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Starting Pitcher Waiver Wire Pickups: Boston Red Sox Edition


By Keith Allison on Flickr (Originally posted to Flickr as "Brandon Workman") [CC-BY-SA-2.0 (http://creativecommons.org/licenses/by-sa/2.0)], via Wikimedia Commons

There Is A Casting Call For Young Live Arms In Boston

Prior to the July 31 trade deadline, the Boston Red Sox held a complete fire sale of their starting pitchers, dealing away four out of five of their opening day rotation. Jon Lester, Jake Peavy, John Lackey and Felix Doubront were all shipped out of Beantown, and it's hard to believe Clay Buchholz will remain in the rotation for very long. That will leave several open rotation spots open for some of Boston's younger pitchers. The BoSox have a plethora of young arms fighting for an opportunity, and in this week's column, I will examine the three that have the best chance of making a fantasy impact over the final two months of the 2014 season.

 

Rubby De La Rosa

Owned in 7% of Yahoo! Leagues, 5% Owned in Fleaflicker Leagues

Rubby De La Rosa has been a bit of a project, having signed with the Dodgers as an 18-year-old in 2007. In his first year in rookie ball in 2009, he posted a 6.06 ERA and 1.71 WHIP in just 16.1 innings pitched, but dominated every level at which he pitched over the next three seasons. He was called up for a short stint in 2011, during which he tossed 60.2 innings for Los Angeles and proved himself competent, allowing a 3.40 ERA over that span.

After being dealt to Boston prior to the 2013 season, De La Rosa struggled a bit in Triple-A, but found his way to the majors in May of 2014 in place of Clay Buchholz; De La Rosa has done everything he can to remain with the big club for good. In 54.1 frames to date, he sits at 3-4 with a 3.64 ERA and 1.29 WHIP, with five of his nine outings going for quality starts. Since the move to Boston, De La Rosa has developed his secondary pitches, most notably his slider and change-up, and has improved his overall command tremendously. With his strikeout ability and likelihood to pick up wins with an improved Boston offense, the 25-year-old flamethrower can be considered a viable fantasy option in all AL-Only leagues, with his value likely to improve as the season progresses. De La Rosa will be taking the mound for the Red Sox Tuesday night.

 

Joe Kelly

Owned in 14% of Yahoo! Leagues, 9% Owned in Fleaflicker Leagues

Joe Kelly came over to Boston from St. Louis in the John Lackey deal, and he'll be thrown into the middle of the Boston rotation. Having been an on-and-off fifth starter in St. Louis, Kelly should get a chance to prove himself by being able to take the mound every fifth day. Additionally, in the case that the struggling Buchholz hits the disabled list again or is simply removed from the rotation, the 26-year-old Kelly will become the seasoned veteran of the Red Sox staff.

Looking past his 4.37 ERA in seven starts in 2014, there is a lot to like about the way Kelly has been pitching. Interestingly, despite his career-worst ERA, he has posted an above-average SIERA (Skill-Interactive ERA) of 3.73, the best of his young career. His ground ball to fly ball ratio sits at 2.51, up from 1.81 in 2013, and his K/BB ratio is up from 1.80 to 2.50. While his raw numbers are not ideal, Kelly is a very solid pitcher who could see his stats improve as he gets the ball on a consistent basis. Going forward, he can become a very legitimate fantasy option in AL-Only leagues and possibly in very deep mixed leagues. Kelly makes his Boston debut on Wednesday.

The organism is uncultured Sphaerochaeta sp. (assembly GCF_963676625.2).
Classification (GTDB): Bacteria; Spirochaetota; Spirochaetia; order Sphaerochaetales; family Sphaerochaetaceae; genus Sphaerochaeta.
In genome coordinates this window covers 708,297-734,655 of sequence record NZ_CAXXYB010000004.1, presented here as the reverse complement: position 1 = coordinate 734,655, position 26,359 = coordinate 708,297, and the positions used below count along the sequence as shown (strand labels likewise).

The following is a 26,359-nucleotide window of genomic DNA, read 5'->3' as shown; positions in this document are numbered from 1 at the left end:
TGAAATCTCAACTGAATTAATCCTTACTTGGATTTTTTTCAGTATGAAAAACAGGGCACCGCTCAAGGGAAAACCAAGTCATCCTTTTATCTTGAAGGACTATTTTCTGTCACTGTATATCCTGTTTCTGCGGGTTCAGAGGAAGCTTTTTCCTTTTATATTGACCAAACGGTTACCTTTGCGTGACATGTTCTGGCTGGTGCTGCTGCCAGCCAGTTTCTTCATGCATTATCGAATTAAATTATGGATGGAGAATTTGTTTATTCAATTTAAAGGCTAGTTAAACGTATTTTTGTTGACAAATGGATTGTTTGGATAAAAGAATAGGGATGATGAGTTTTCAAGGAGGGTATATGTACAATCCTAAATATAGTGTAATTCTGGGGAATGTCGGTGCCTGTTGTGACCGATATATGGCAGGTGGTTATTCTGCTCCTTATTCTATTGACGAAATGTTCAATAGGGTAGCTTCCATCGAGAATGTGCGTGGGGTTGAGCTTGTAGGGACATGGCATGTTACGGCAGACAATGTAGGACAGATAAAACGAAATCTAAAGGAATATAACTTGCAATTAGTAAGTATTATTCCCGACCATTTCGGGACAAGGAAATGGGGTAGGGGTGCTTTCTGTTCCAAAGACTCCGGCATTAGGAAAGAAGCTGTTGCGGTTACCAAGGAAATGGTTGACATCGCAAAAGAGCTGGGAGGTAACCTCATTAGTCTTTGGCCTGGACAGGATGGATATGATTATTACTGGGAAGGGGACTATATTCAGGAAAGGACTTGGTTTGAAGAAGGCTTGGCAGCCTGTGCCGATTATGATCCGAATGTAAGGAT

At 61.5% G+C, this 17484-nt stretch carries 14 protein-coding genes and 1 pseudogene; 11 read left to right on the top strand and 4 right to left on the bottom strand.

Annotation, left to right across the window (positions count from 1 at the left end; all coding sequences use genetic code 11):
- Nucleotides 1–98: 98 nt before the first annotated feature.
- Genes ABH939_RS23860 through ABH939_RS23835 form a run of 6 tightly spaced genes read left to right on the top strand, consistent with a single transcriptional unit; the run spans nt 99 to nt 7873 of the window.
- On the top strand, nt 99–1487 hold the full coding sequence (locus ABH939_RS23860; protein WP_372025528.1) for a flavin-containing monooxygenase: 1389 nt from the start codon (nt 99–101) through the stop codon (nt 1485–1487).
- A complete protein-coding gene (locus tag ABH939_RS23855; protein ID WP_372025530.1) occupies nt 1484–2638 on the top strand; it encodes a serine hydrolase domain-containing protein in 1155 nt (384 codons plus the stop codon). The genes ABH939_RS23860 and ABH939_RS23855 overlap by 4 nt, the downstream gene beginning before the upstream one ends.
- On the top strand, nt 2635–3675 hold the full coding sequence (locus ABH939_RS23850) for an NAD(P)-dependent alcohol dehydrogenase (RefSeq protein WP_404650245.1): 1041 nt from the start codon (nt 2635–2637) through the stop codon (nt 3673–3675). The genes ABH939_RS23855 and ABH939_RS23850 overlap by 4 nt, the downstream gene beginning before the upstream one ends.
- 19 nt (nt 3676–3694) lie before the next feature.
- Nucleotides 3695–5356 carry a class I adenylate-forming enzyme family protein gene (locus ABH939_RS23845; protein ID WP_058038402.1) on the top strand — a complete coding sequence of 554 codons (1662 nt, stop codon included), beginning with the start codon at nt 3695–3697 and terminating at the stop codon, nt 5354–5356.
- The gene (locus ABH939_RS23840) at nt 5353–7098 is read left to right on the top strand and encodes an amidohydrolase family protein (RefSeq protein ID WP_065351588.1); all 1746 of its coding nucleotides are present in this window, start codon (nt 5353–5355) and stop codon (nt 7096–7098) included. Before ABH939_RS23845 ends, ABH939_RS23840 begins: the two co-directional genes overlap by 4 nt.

Brandon Workman

Owned in 1% of Yahoo! Leagues, 2% Owned in Fleaflicker Leagues

By Keith Allison on Flickr (Originally posted to Flickr as "Brandon Workman") [CC-BY-SA-2.0 (http://creativecommons.org/licenses/by-sa/2.0)], via Wikimedia CommonsThe soon-to-be 26-year-old  Brandon Workman has been a spot starter for the Red Sox all year, with nine games started spanning past 11 weeks, but he's another Sox pitcher who will likely be taking the mound every fifth day from here on out, barring injury. Unlike Kelly and De La Rosa, Workman has had no real major league experience prior to 2014, but he might have more upside than both of those pitchers.

Workman has a large frame that allows him to dial his fastball up to 95 or 96 mph, and his curveball has proven to be a strong second pitch. He has shown signs of improved command, but needs to continue to work on keeping the ball down in the zone and out of spots for hitters to jump on. He has gotten hit way too hard, as evidenced by his above average line drive percentage (21.8%) and fly ball percentage (39.6%) this season. If he can continue to improve his command, he would inevitably see a decrease in those numbers, which would help his overall statistics. For now, Workman is nothing more than a deep AL-Only fantasy option, but owners will want to keep track of how he pitches when given a consistent big-league opportunity, as his value could increase exponentially if he gets more comfortable on the mound. He will close out the series against the Cardinals Thursday night.

None of these starters is exceptionally appealing to a fantasy owner, but these guys all have potential to become quality starting pitchers before season's end, and each can be useful in a deep league where any arm will be of assistance. Chances are at least one or two young guys in the Red Sox rotation will finish the season on a strong note, but it is difficult to tell whom that will be, considering the lack of consistent success across the board. Still, they are each worth tracking and potentially adding in deep leagues. Allen Webster and Anthony Ranaudo are two other young pitchers in Boston's farm system to keep an eye on going forward.